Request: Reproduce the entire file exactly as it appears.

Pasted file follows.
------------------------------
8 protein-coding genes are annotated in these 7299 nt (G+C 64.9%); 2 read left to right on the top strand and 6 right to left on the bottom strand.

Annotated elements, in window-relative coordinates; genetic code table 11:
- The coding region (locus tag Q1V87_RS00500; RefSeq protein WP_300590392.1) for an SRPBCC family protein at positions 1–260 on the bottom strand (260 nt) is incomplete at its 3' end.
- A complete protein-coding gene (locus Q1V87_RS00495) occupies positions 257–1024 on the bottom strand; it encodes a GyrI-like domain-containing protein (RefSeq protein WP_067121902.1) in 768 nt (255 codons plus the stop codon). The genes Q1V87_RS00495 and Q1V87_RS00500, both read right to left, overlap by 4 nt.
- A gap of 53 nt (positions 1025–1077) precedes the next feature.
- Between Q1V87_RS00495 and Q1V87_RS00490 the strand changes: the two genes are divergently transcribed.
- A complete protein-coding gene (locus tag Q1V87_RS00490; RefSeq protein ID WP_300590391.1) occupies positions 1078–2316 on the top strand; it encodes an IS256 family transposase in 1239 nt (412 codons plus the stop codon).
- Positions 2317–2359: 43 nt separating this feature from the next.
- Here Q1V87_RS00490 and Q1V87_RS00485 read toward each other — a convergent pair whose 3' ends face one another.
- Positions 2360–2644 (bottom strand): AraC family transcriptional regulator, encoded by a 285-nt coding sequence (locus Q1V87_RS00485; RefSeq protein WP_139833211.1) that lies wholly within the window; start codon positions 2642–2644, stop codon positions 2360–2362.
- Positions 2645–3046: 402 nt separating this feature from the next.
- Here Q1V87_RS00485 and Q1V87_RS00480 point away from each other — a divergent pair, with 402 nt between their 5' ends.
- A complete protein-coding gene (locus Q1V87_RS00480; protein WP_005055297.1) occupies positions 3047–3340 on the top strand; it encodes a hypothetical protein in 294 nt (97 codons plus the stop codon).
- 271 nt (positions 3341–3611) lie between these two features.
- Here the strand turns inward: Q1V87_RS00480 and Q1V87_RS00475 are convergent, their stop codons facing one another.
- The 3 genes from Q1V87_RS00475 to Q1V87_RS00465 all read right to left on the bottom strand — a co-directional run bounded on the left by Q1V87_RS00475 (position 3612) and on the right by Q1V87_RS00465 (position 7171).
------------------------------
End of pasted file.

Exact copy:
8 protein-coding genes are annotated in these 7299 nt (G+C 64.9%); 2 read left to right on the top strand and 6 right to left on the bottom strand.

Annotated elements, in window-relative coordinates; genetic code table 11:
- The coding region (locus tag Q1V87_RS00500; RefSeq protein WP_300590392.1) for an SRPBCC family protein at positions 1–260 on the bottom strand (260 nt) is incomplete at its 3' end.
- A complete protein-coding gene (locus Q1V87_RS00495) occupies positions 257–1024 on the bottom strand; it encodes a GyrI-like domain-containing protein (RefSeq protein WP_067121902.1) in 768 nt (255 codons plus the stop codon). The genes Q1V87_RS00495 and Q1V87_RS00500, both read right to left, overlap by 4 nt.
- A gap of 53 nt (positions 1025–1077) precedes the next feature.
- Between Q1V87_RS00495 and Q1V87_RS00490 the strand changes: the two genes are divergently transcribed.
- A complete protein-coding gene (locus tag Q1V87_RS00490; RefSeq protein ID WP_300590391.1) occupies positions 1078–2316 on the top strand; it encodes an IS256 family transposase in 1239 nt (412 codons plus the stop codon).
- Positions 2317–2359: 43 nt separating this feature from the next.
- Here Q1V87_RS00490 and Q1V87_RS00485 read toward each other — a convergent pair whose 3' ends face one another.
- Positions 2360–2644 (bottom strand): AraC family transcriptional regulator, encoded by a 285-nt coding sequence (locus Q1V87_RS00485; RefSeq protein WP_139833211.1) that lies wholly within the window; start codon positions 2642–2644, stop codon positions 2360–2362.
- Positions 2645–3046: 402 nt separating this feature from the next.
- Here Q1V87_RS00485 and Q1V87_RS00480 point away from each other — a divergent pair, with 402 nt between their 5' ends.
- A complete protein-coding gene (locus Q1V87_RS00480; protein WP_005055297.1) occupies positions 3047–3340 on the top strand; it encodes a hypothetical protein in 294 nt (97 codons plus the stop codon).
- 271 nt (positions 3341–3611) lie between these two features.
- Here the strand turns inward: Q1V87_RS00480 and Q1V87_RS00475 are convergent, their stop codons facing one another.
- The 3 genes from Q1V87_RS00475 to Q1V87_RS00465 all read right to left on the bottom strand — a co-directional run bounded on the left by Q1V87_RS00475 (position 3612) and on the right by Q1V87_RS00465 (position 7171).